Category Archives: Creativity

The Hundred Languages of Childhood

child-skyEver since watching Sir Ken Robinson’s famous TED talk on how schools kill creativity, I’ve been determined not to let school get in the way of my daughter’s education.   I love Sir Ken’s analogy of schools being industrial when they should be agricultural.   Our school models, he says, are linear rather than organic.   We teach children what to think, not how to think.   We put them on a production line, feed them facts and test them to death to see how much they remember.   Where’s the creativity in that?    I once heard Michael Morpurgo talk about why he hated school.  He said he was always told off for looking out the window.    “But why”, he said, “that’s where the world is.”    I came across this wonderful poem by education pioneer Loris Malaguzzi.   I think it pretty much sums it up, but the uplifting finale provides inspiration to all of us.

The Hundred Languages of Childhood By Loris Malaguzzi

The child

is made of one hundred.

The child has

a hundred languages

a hundred hands

a hundred thoughts

a hundred ways of thinking

of playing, of speaking.

A hundred always a hundred

ways of listening

of marvelling of loving

a hundred joys

for singing and understanding

a hundred worlds

to discover

a hundred worlds

to invent

a hundred worlds

to dream.

The child has

A hundred languages

(and a hundred hundred more)

but they steal ninety-nine.

The school and the culture

separate the head from the body.

They tell the child:

to think without hands

to do without head

to listen and not to speak

to understand without joy

to love and to marvel

only at Easter and Christmas.

They tell the child:

to discover the world already there

and of the hundred

they steal ninety-nine.

They tell the child:

that work and play

reality and fantasy

science and imagination

sky and earth

reason and dream

are things

that do not belong together.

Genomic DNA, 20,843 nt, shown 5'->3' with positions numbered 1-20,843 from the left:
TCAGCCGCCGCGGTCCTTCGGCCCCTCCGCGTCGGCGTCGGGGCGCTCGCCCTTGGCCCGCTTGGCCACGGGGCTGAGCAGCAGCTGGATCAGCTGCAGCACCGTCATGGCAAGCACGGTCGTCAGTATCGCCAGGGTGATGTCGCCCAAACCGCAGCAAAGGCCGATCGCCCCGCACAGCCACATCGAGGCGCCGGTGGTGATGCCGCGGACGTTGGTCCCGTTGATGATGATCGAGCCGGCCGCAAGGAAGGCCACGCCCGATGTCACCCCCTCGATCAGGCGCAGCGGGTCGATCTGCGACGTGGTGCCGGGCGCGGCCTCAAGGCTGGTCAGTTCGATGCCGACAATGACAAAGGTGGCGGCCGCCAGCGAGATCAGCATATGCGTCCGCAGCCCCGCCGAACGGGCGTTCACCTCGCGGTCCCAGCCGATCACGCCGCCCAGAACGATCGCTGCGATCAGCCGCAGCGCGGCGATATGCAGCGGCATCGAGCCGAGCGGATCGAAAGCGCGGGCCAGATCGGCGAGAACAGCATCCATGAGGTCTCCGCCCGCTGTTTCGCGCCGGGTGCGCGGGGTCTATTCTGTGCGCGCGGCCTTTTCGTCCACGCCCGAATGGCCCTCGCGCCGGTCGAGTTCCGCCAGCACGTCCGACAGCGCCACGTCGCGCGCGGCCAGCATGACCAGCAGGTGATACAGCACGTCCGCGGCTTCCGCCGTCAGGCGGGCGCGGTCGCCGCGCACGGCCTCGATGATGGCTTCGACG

And thus they tell the child

that the hundred is not there.

The child says:

No way.  The hundred is there.

Test your creativity – No 2

bicycleOne of my favourite creativity techniques is conceptual blending, or synthesis.   It simply involves taking random or unconnected objects/words/topics and blending them together to form new ideas.  Almost every idea or invention is a blend of, or an inspiration from, an existing idea.   Our ancestors would have invented fire after observing lighting strikes.  DaVinci combined the wheel and the horse to sketch a prototype bicycle.   Gutenberg invented the printing press after visiting a vineyard and seeing how the crushed black grapes left imprints on the wine press.  The man who invented the typewriter (Christopher Sholes) was inspired by watching a pianist.   If each key on  a piano could play a different note, he wondered, then why can’t I produce keys that each stamp a different letter?

Creative people look for these connections by forcing ideas and objects together.   In my creativity workshops I play a game with random objects.   Each person finds a partner and selects a random object from a hidden list (they don’t know what object they’ve chosen until the game starts).   They then have to work with their partner to come up with a new object or idea by blending the two selections together.  The key here is to think laterally.   Let’s say one person selects the word ‘cake’ and the other person gets lumped with ‘trumpet’.  Now, at first glance you might think you’ll never find a connection there.   You could just opt for the obvious, a cake in the shape of a trumpet, but that’s hardly creative.   The trick here is to remove the physical manifestations of the cake and the trumpet from our minds and to start thinking more about the ‘concept’ of the objects.  To do this, write down or shout out the characteristics of a cake, or things you associate with a cake – it’s made up of ingredients; baked in an oven; it can’t be stored for too long; icing; candles; eaten at parties etc.   Then do the same with a trumpet – made of brass; blown into, valves that move up and down; part of an orchestra etc.   Then you have more to blend, so you look for inspiration by connecting the characteristics or concepts.   I’ve just spent five minutes thinking about this (because I honestly did pick cake and trumpet randomly for this example!) and here’s what I came up with …

How about a cake icing device that you blow into, or push air into, to enable the icing to flow through the nozzle?   Then how about adding valves, like on a trumpet, so you can alter the thickness of the icing without having to change the nozzle?   It’s saves time, washing up and makes your icing patterns more creative!